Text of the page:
INSTRUMENTS FLIGHT PLANNING
(min DME) = 3.0 DME lead point at this turnpoint. An in-flight analysis (or preflight
information in the absence of current in-flight information) confirmed a wind of 360/15 kts
requiring a left crab of 3º; so, at 3.0 DME we turned the aircraft right to a heading of 138º for a
course of 141°.
Station passage is best determined by minimum DME. Minimum DME is determined by
dividing aircraft altitude by 6000 feet per NM. At 15,000 feet, your point closest to the station is
at 2.5 DME. If you led the turn at 3.0 DME, wait until 2.5 DME to record your actual time of
arrival and continue with the MARK-ON-TOP Call. For turns with earlier lead points, it is
possible to never reach 2.5 DME. In these cases, when DME starts increasing, station passage
At VT-10/4 you lead all turns greater than 30º, whether flying direct or on airways (this is to
comply with FAR-91). You do not have to adjust your time estimate.
As you make the MARK-ON-TOP Call, you enter your actual fuel remaining and actual time of
arrival in the appropriate spaces of your jet log.
After the aircraft rolls WINGS LEVEL, check course control and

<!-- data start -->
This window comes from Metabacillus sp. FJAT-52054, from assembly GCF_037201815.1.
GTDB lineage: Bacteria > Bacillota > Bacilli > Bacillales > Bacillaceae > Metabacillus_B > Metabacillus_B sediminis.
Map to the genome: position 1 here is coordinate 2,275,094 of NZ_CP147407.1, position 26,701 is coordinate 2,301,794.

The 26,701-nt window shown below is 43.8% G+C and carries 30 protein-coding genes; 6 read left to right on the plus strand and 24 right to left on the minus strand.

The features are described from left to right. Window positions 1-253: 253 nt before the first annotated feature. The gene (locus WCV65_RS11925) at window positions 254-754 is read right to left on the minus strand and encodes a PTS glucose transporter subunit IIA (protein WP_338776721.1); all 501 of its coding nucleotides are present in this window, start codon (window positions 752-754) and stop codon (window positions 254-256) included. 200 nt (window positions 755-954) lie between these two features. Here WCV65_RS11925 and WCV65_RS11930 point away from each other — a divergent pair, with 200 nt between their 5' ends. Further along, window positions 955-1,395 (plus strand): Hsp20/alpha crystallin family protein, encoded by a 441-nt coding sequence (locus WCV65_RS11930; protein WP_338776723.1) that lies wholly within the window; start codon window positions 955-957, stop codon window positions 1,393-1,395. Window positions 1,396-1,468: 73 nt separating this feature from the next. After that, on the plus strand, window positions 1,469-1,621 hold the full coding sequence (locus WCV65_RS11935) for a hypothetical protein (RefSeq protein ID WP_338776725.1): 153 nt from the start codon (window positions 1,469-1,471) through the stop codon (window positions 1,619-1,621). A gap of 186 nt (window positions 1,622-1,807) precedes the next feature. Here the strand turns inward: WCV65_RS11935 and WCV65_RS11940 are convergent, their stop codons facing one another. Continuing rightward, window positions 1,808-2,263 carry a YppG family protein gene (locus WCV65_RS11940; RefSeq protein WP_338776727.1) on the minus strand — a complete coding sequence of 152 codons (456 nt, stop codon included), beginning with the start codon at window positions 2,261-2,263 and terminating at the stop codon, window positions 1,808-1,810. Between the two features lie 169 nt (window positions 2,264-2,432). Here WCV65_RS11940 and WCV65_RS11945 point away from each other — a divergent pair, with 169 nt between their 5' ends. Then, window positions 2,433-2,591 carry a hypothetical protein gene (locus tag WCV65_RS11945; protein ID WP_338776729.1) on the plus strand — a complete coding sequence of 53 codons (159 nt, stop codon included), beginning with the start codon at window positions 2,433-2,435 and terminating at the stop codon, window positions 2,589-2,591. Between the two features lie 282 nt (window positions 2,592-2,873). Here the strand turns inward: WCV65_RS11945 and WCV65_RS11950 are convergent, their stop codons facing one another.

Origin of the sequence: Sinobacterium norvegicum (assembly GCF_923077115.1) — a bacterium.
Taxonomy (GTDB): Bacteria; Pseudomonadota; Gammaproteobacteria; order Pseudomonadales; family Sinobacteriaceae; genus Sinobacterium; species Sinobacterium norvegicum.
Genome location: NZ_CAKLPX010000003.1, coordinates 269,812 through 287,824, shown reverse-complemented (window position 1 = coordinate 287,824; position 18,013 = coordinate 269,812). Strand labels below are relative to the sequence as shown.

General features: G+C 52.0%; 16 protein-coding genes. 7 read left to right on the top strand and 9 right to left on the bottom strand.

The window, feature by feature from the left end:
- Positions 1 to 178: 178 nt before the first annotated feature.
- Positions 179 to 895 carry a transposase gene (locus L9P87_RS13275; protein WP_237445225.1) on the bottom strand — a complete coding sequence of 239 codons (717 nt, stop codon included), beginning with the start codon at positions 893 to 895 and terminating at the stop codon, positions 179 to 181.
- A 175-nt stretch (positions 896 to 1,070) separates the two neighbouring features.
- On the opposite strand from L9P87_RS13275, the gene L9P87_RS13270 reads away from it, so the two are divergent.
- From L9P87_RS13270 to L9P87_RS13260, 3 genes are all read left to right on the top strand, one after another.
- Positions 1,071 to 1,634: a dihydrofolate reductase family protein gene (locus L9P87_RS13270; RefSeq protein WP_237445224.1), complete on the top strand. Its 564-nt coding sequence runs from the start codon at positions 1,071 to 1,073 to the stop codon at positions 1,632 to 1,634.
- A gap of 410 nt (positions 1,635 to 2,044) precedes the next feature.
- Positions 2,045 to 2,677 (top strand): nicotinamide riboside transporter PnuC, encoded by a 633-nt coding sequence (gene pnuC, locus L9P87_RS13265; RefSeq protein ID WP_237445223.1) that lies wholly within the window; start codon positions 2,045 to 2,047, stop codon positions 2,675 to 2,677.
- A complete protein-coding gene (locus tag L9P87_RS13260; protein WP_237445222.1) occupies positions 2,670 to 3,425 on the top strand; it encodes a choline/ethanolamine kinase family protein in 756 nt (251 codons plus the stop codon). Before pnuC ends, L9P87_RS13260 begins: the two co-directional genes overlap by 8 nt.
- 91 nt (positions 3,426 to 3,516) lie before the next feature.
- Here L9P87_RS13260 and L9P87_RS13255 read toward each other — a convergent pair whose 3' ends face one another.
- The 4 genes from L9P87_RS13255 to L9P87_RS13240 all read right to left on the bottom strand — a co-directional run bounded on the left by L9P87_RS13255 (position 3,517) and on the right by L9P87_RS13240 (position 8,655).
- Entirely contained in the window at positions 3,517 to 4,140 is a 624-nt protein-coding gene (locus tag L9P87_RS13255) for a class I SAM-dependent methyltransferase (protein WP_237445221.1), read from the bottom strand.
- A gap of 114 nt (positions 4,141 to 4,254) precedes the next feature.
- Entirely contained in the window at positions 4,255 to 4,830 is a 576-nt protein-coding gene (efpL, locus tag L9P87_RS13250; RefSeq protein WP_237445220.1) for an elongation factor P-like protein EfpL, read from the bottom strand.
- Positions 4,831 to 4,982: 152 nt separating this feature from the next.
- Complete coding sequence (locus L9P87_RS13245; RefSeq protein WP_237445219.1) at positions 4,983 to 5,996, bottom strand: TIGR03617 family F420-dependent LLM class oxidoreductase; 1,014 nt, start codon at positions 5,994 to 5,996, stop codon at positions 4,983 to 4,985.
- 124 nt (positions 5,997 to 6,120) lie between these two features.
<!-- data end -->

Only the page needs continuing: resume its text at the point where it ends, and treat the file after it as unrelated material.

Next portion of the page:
make a correction if necessary before commencing the WINGS
WINGS LEVEL CALL
This call follows the MARK-ON-TOP Call. When the pilot rolls out of the turn, you:
Report the difference between MARK-ON-TOP fuel and preflight fuel.
Report EFR at the IAF.
Throughout the turning of your aircraft, you should scan both inside and outside the
cockpit as part of your copilot duties. When the aircraft is on recommended heading, the
"We had 600 lbs, I preflighted 610 lbs, we are 10 lbs below preflight."
"I estimate 535 lbs at the IAF."
The WINGS LEVEL Call is a fuel analysis. In conducting your fuel analysis, your jet log is of
great assistance. Look at Figure 4-3 and note the predicted fuel at MAI. It is 610 lbs, yet your
actual fuel was 600 lbs. You have 10 lbs less than predicted. This constitutes Item 1.
4-6 TWO-MINUTE PRIOR, MARK-ON-TOP AND WINGS LEVEL CALLS